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Matthew 25:31-46

This passage speaks to us of our final accountability before Jesus. Many people will acknowledge our accountability before God, whatever that may mean to them: but there is no reckoning with God without Jesus (John 14:9). This is not just for those who believe in Him: “all peoples” shall be gathered before Him (Matthew 25:32).

As is usual in Matthew’s Gospel, Jesus refers to Himself as “the Son of man” (Matthew 25:31). The name means ‘human being’ - and may well cause us to wonder at the amazing grace of God in sending forth His own only begotten Son ‘that whoever believes in Him should not perish, but have everlasting life’ (John 3:16). God became man in the Person of our Lord Jesus Christ with the express purpose of drawing unworthy sinners into the family and kingdom of God (Matthew 25:34).

The Old Testament vision of the enthronement of the “Son of man” by the ‘Ancient of days’ (Daniel 7:13-14) is replicated here (Matthew 25:31-32). God’s judgment does not take place without reference to our Lord Jesus Christ. Jesus first identifies Himself as a shepherd (Matthew 25:32-33), then as the King (Matthew 25:34; cf. Matthew 2:2; Matthew 21:5; Matthew 27:37) - and, incidentally, as the unique Son of God (Matthew 25:34).

Jesus elsewhere refers to Himself as the good Shepherd, who gives His life for the sheep (John 10:11; John 10:14). I thank my God that Jesus is the One who seeks out the one who has gone astray (Matthew 18:12-14). I would not be here today if that were not true.

Sometimes it is hard to distinguish between sheep and goats, but those who run their flocks together know the difference, and separate the one from the other at the end of the day. In today’s passage, Jesus shows Himself separating the “sheep” from the “goats” at the Great Assize (Matthew 25:32). The one He sets on His right hand, the other on the left (Matthew 25:33).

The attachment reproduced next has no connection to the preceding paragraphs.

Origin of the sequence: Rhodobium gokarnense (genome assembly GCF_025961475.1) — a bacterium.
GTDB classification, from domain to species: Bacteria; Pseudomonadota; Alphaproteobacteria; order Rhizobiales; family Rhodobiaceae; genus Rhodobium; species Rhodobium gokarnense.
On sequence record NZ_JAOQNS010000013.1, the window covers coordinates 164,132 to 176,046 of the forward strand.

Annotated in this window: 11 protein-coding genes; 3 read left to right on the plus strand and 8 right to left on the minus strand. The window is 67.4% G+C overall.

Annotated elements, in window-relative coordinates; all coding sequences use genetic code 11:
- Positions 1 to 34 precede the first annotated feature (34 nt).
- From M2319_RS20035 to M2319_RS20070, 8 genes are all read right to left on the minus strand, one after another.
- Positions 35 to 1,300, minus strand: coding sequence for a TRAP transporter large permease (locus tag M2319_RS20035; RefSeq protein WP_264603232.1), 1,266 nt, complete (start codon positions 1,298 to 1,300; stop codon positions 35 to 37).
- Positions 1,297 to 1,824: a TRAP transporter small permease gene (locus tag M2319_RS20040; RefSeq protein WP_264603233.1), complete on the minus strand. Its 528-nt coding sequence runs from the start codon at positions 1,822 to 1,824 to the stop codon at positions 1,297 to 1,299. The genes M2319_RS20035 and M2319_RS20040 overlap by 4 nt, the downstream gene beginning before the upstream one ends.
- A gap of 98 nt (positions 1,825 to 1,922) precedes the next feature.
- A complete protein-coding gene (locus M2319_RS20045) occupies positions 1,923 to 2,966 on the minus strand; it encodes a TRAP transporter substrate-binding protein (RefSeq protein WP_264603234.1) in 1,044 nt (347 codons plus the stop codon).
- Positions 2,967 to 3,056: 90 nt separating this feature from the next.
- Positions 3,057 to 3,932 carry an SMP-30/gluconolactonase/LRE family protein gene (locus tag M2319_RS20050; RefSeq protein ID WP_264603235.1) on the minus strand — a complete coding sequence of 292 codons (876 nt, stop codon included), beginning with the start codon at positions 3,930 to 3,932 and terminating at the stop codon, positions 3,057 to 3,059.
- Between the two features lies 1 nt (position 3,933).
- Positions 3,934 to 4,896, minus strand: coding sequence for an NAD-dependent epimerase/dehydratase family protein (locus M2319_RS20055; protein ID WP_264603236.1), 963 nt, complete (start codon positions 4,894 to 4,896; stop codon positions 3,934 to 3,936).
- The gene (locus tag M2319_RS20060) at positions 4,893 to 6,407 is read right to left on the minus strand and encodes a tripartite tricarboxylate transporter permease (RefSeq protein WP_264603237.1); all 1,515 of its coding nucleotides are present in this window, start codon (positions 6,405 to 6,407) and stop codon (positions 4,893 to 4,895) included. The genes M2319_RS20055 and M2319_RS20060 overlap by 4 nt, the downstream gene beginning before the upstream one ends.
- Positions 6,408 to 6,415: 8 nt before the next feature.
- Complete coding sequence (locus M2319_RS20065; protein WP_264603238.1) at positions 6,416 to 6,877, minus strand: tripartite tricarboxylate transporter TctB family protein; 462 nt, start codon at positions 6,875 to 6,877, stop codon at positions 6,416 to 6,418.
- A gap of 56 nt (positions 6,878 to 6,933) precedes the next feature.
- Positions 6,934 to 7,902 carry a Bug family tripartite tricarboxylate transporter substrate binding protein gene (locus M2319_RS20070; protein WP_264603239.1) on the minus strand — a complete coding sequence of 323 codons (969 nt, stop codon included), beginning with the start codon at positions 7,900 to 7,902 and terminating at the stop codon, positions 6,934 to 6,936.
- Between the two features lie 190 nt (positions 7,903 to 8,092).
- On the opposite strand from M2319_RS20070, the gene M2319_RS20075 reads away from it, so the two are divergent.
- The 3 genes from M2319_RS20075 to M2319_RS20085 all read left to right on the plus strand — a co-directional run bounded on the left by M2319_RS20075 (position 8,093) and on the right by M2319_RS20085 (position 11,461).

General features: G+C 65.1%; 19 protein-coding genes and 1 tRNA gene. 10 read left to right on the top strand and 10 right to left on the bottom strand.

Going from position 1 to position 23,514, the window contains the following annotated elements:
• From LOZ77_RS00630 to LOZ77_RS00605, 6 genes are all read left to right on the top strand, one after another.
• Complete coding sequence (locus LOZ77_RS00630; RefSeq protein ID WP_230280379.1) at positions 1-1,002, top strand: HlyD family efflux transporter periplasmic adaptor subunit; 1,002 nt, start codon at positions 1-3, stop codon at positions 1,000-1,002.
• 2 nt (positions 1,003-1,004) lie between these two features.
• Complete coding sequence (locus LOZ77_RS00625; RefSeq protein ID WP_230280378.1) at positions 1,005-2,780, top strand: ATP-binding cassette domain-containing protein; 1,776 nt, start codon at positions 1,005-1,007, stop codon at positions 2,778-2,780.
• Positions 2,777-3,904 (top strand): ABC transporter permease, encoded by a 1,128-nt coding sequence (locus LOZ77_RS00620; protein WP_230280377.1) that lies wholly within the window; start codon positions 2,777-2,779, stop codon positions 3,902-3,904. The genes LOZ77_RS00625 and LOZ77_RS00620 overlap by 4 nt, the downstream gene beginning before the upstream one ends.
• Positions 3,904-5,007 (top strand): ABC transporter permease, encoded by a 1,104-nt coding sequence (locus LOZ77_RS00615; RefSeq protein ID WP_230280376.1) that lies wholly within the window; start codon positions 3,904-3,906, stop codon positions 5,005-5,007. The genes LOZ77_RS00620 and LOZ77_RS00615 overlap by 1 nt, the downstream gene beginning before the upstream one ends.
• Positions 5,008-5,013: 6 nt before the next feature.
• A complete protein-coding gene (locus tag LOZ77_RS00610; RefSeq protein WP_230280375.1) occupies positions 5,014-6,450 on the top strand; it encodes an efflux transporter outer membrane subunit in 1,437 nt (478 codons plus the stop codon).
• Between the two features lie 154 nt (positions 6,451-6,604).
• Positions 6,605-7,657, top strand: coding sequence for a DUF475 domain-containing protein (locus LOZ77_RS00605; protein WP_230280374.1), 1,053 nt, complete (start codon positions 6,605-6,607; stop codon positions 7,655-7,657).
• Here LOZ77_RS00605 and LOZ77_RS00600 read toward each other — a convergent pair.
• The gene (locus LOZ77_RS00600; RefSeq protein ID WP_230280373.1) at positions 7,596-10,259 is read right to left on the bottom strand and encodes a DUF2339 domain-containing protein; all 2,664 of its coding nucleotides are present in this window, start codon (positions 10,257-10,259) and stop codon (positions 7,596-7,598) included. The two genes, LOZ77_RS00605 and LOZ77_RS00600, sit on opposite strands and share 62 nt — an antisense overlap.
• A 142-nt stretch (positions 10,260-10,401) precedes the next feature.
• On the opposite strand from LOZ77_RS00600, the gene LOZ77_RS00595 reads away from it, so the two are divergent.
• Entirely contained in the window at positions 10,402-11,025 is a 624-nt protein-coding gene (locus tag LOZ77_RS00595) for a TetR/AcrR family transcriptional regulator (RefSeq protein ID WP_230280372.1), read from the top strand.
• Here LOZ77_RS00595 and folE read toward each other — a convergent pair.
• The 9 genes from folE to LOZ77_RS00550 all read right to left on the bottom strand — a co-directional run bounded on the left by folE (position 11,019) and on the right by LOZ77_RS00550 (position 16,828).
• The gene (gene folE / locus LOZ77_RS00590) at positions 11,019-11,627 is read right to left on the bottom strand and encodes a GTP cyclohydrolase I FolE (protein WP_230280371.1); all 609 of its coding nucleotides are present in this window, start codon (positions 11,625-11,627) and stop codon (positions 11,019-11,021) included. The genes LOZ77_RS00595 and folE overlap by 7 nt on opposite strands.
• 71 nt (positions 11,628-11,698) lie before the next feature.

What makes the difference? How we treat “one of the least of these my brethren,” says Jesus (Matthew 25:40; Matthew 25:45). Jesus has referred to this before: we must not ‘offend one of these little ones which believe’ in Him (Matthew 18:6).

This is not justification by works, as a superficial reading might suggest. According to Paul, we are ‘saved by grace through faith… not of works, so that no one can boast.’ Those who put their trust in the Lord Jesus Christ are seen as God’s workmanship, ‘created in Christ Jesus to do good works’ (Ephesians 2:8-10).

James agrees. Faith is only really evidenced where there are works following (James 2:17-18). Ultimately the difference between the “sheep” and the “goats” lies in the way that we receive the ‘little ones’ - i.e. the disciples and their message (Matthew 10:40-42).

There is still a place for works of mercy in our style of life. We are called to ‘do good to all’ - but ‘especially to those who are of the household of faith’ (Galatians 6:10). We share Jesus’ compassion for the multitudes (Matthew 9:36-38), but it is love of the brethren that more thoroughly characterises Christians (1 John 3:14; Hebrews 13:1).

Remember that Jesus was speaking to His disciples (Matthew 24:1-2). However, the inclusion of this passage in Matthew’s Gospel universalises the message. It stands as an encouragement to those who have done right by Jesus and His disciples, and a warning to those who have done them wrong.

We must judge ourselves. Are our good works based upon humanitarian considerations? That would make us a philanthropist, a ‘do-gooder’, not a Christian.

Are our good works an attempt to manipulate God, to earn ‘brownie points’ for heaven? ‘Oh, I do harm to no man, and help when I can.’ That is justification by works, not the faith of Abraham.

‘We must examine ourselves, whether we be in the faith’ (2 Corinthians 13:5). On this depends our eternal salvation; nothing else will suffice. Our good works will then naturally and instinctively arise out of our faith.

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